It’s 2 p.m. on a Thursday. I’m at a mall, reading a book, waiting for a friend. I sit on a bench across from a fancy ice cream place. A good-looking chap mixes frozen treats in a large steel dish. He’s about the same age as me. He’s working hard. I wonder how much money he makes. I wonder what kind of life he dreams about. It’s 2 p.m. on a Thursday. I’m at a mall, reading a book, waiting for a friend.


I take the scooter out and back to the immigration office, inconveniently located an hour from the city center, as if some bigwig wanted to make it as tough as possible for foreigners to stay and support the economy. I weave in and out of traffic jams and ignore the no-motorcycle signs guarding tunnels and flyovers. My phone feeds me directions and long sleeves protect my arms. But not my hands, which have turned bright red by the time I’m home.


Day has become night. Night has become day. We awake at two in the afternoon. Flash forward to evening breakfast, a mahogany table and plush leather chairs. Cut to tiny cakes and lazy escalators. Jump to a midnight theater, the last of several, finally alone. Swipe to a cop looking hopeful as he empties my pockets. And finally, fade us back to the dawn, lying in bed, four eyes wide.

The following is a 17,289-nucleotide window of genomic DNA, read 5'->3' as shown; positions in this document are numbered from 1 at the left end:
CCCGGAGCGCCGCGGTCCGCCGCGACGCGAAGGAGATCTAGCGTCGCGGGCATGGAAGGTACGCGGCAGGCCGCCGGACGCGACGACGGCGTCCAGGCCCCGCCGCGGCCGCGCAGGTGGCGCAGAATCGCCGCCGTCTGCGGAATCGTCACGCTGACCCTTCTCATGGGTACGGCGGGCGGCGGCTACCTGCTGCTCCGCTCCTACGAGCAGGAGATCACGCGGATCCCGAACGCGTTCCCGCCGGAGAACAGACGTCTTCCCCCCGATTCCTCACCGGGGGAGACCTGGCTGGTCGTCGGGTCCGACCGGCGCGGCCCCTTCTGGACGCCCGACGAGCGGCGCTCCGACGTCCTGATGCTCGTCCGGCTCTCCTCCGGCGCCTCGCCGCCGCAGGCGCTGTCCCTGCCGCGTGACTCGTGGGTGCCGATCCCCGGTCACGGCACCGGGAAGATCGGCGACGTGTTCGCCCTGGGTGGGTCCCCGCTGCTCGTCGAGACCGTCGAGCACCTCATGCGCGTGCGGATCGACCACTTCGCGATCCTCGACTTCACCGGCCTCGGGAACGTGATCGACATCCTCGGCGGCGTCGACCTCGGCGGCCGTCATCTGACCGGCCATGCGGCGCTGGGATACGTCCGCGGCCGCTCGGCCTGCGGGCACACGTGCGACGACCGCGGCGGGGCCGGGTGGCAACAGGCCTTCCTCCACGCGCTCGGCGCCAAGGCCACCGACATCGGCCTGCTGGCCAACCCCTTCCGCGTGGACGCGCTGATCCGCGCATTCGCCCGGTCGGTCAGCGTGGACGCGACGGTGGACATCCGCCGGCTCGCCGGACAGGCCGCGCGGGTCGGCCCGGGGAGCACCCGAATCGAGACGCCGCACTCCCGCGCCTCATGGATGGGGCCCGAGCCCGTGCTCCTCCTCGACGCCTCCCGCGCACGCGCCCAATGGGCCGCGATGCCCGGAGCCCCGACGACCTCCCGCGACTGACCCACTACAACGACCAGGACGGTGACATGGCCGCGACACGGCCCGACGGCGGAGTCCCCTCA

I remember hearing a story about Tim Wheeler, frontman of the Northern Irish rock band Ash. They appeared destined for greatness after dropping their debut album back in 1996, and were playing gigs in New York City soon after when Tim disappeared for a week. Legend has it he met a dominatrix and spent several days stumbling around the Apple in a sex-fueled haze. Given the weekend I just had, methinks I can finally relate.


I track a lot of things. I can tell you every dollar I’ve earned and spent for the last 2.5 years. More recently I’ve been tracking daily habits. I can tell you, for example, that I awoke last month at an average time of 8:50 a.m. after 7.4 hours of sleep. I exercised nine days out of thirty, stretched seven, and my daily productivity averaged out to 7.5 out of 10. I’m not sure if knowing all this is actually beneficial. Maybe I’m just a control freak.


Thing I love about self-employment #721: Having a flexible schedule. I like to hit up a nice lunch place a couple of hours after the noon rush, or the barber’s a couple of hours before. It’s 11 p.m. as I write this and I’m about to head to the supermarket. Should be nice and quiet at this time. I don’t have to be up early in the morning. If I don’t feel like working I can chill for the day, go wander around a quiet museum or catch a matinee.


I also track contentment every day. How happy or content did I feel today on a scale of one to ten? So far this month I’ve never scored below a seven. Three of my last five days have been a ten. This morning I had a solid workout with my trainer. This afternoon I cut the bullshit, knuckled down and got some good work done. This evening we cooked dinner and talked and laughed and went to bed. Life is pretty damn good right now.


In the comments below, let me know which of the above vignettes resonates with you most.